SeaFood Business

MAY 2014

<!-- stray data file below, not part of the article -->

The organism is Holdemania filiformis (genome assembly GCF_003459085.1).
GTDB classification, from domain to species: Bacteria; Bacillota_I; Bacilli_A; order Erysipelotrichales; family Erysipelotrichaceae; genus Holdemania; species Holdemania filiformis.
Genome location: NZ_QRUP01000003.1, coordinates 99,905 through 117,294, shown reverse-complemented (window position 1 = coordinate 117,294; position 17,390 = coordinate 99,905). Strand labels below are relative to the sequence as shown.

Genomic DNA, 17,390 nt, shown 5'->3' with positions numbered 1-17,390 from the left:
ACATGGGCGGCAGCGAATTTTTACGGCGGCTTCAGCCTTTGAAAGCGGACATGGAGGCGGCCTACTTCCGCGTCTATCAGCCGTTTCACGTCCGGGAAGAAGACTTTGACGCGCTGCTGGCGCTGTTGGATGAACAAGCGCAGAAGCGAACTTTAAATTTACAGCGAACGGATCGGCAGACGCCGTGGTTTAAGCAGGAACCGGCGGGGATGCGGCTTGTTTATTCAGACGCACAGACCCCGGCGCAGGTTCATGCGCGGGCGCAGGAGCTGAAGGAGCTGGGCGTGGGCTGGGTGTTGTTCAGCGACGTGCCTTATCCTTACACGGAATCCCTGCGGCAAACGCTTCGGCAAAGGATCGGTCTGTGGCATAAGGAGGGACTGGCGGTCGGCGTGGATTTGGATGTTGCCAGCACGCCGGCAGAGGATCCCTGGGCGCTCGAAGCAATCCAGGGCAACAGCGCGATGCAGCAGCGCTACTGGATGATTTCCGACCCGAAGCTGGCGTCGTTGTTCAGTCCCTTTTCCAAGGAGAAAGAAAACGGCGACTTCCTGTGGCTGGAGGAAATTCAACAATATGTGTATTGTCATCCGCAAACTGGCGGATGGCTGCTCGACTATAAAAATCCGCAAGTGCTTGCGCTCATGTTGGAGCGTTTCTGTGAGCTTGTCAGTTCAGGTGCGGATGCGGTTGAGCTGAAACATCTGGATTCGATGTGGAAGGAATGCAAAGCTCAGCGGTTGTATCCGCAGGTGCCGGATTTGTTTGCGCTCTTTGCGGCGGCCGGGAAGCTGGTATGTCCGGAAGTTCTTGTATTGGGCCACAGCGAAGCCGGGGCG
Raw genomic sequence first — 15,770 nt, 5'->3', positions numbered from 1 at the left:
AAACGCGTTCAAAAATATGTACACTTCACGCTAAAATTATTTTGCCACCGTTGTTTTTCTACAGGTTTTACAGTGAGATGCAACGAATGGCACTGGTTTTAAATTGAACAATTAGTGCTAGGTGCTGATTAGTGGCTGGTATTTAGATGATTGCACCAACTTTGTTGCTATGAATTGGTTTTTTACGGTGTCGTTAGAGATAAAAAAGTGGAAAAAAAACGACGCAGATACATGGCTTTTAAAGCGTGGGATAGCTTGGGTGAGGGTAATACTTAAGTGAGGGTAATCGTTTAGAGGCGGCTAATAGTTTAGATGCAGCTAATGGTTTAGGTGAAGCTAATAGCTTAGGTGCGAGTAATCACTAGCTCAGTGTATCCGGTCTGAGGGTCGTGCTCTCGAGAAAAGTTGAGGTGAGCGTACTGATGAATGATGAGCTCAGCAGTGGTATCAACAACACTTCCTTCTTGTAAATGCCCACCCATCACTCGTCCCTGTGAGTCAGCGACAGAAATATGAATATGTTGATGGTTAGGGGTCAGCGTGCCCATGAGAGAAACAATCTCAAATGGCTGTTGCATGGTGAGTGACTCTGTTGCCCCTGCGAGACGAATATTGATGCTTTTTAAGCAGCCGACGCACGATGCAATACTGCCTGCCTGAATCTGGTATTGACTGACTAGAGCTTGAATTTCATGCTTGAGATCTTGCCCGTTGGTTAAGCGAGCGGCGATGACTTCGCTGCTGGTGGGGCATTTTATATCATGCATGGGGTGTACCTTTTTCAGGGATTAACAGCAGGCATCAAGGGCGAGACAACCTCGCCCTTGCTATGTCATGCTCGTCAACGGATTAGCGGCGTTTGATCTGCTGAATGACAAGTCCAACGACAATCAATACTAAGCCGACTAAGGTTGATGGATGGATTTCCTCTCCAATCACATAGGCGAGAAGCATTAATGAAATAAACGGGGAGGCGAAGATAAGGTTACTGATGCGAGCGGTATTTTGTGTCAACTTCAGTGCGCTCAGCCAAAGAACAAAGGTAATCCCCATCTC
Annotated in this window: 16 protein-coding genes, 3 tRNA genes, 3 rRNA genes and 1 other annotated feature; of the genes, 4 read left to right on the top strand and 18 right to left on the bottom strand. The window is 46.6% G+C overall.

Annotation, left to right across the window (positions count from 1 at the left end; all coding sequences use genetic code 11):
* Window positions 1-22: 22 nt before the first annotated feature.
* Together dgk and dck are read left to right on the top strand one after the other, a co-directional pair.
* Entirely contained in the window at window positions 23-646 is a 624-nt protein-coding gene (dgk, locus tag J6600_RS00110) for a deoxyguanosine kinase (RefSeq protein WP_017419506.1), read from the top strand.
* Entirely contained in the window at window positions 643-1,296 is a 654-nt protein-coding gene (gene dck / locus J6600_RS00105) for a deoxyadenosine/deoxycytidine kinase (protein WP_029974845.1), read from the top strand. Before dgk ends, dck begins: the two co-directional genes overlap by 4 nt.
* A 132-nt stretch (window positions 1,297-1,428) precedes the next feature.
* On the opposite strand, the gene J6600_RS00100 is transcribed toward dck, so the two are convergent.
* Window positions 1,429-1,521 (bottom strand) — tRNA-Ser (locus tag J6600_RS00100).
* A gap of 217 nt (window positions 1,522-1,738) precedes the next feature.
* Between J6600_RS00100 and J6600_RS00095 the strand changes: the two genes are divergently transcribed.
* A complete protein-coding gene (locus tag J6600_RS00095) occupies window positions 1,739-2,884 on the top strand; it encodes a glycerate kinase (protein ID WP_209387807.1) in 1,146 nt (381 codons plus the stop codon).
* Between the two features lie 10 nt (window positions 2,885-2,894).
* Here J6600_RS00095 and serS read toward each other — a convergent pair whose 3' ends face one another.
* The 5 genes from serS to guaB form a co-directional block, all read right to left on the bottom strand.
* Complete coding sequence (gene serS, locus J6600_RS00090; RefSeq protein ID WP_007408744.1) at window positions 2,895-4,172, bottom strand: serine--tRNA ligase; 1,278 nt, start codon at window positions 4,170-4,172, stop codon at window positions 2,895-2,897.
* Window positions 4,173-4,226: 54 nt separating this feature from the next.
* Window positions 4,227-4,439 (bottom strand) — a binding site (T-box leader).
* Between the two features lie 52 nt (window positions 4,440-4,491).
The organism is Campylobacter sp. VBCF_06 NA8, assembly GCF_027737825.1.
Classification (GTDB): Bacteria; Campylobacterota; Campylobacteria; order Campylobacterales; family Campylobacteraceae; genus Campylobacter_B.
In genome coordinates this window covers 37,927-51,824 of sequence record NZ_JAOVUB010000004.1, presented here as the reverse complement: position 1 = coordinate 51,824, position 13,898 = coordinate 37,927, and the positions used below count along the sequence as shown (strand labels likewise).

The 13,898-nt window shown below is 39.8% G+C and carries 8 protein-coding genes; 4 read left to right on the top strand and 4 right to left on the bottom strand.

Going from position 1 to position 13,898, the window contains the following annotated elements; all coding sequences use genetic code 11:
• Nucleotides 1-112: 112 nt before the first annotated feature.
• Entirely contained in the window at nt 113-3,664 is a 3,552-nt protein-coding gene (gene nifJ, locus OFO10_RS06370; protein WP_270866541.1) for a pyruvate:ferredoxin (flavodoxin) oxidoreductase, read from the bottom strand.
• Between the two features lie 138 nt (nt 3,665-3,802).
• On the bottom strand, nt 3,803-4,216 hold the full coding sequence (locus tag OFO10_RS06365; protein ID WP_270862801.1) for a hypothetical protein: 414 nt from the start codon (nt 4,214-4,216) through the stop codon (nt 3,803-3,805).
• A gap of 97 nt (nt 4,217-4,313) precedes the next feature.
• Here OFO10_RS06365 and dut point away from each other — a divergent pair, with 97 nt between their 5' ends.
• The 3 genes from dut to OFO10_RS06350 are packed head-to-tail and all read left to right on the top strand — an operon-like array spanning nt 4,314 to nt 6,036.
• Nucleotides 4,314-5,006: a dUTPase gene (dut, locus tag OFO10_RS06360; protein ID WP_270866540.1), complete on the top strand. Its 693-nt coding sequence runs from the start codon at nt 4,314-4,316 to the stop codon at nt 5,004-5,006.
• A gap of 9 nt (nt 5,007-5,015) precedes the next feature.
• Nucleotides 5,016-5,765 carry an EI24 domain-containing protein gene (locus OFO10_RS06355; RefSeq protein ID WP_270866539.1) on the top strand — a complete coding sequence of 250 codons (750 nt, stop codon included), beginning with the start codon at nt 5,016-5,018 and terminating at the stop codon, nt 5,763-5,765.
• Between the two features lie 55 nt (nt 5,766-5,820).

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To p Species 24 SeaFood Business May 2014 Visit us online at agreed to buy. South American produc- ers are also seeking sustain- ability credentials for their fsheries in the form of a fshery improvement project (FIP); there is one for Ecua- doran mahimahi. "In lieu of [Marine Stewardship Coun- cil], people will look for a FIP," says Walsh. Te Taiwanese fshery has no such project or MSC cer- tifcation underway, but if it wants to remain a player in the market, Walsh pre- dicts it will have to move in that direction. In addition to supply challenges, dealing with decomposition is the other big issue with mahimahi, which is a scombrotoxin- forming species if handled or stored improperly. Te Food and Drug Adminis- tration has been looking more closely at product and rejections. A container can be rejected if two of 18 sam- ples show decomposition, adds Walsh. Te problem often origi- nates in the receiving pro- cess when plants get the fsh, he says, so Orca Bay has brought on retired FDA sensory expert Jim Barnett to work with the plants to help them recognize the issue be- fore the fsh are processed. Last year it was more of a problem in South America, he says, but prior to that it was an issue with product from Taiwan. After a couple of rejec- tions, a company can end up on an automatic deten- tion list that requires closer inspections and the need for a HACCP plan that spells out corrective actions. Investing in value-added Don Rife, executive VP of sales and marketing for Clear Springs Foods, a pro- ducer of value-added retail mahimahi items in Buhl, Idaho, refers to mahi as a "nice part of our product line and a consistent performer for us." Rife says sales from September through March increased by "a nice percent- age," and helped cement the decision to introduce a new product this year. Clear Springs already ofered a macadamia co- conut crusted mahi prod- uct, which sells well, and a Jamaican version. Te lat- ter, says Rife, "is still in the line, but hasn't shown the same growth, so that's why we came up with an- other formula." Te newest mahi product being rolled out is crunchy potato crusted. Clear Springs sources its mahimahi from Ecuador, says Rife, and so they have seen the supply issues and price increases, which do in- fuence product sales. As both a wholesaler and a retailer, Chris Arseneault, owner of Seafood@West Main in Charlottesville, Va., deals in mahimahi a couple of ways. On the wholesale side, he carries the product more regularly, supplying 4- to 6-ounce portions to "little taco places that use mahi as a selling point." Within his retail store, mahimahi isn't a staple, but rather appears when he gets a strong recommendation on it from a trusted supplier. Arseneault recently featured mahi from Costa Rica at $14.95 a pound. It appeals to customers who want something more favorful than the typi- cal mild white fsh, he says, but are looking at a value that puts it at a price point below tuna. He carries mahimahi most frequently in the summer, when he tries to get fresh product from the Gulf or East Coast. Western Edge's Kelley says the market for ma- himahi is strengthening in the United States, though not signifcantly. Its staying power, he says, will be deter- mined on the ability of the current inventory to meet demand until the next pro- duction cycle. Te fshery is also im- pacted by the La Niña and El Niño cycles, he adds, so it could get tighter or more abundant, depending on how those weather-related phenomena play out. "It's an interesting species," he sums up. Contributing Editor Joanne Friedrick lives in Portland, Maine "The fresh fish supply chain needs products under $10 that are higher-valued marine fish." — Don Kelley, procurement manager, Western Edge Seafood Photo courtesy of Florida Bureau of Seafood and Aquaculture Marketing Mahimahi, a.k.a. dorado or dophinfsh, has a sweet, mild taste and faky texture. 22_24_Top Species_May.indd 24 4/16/14 9:34 AM

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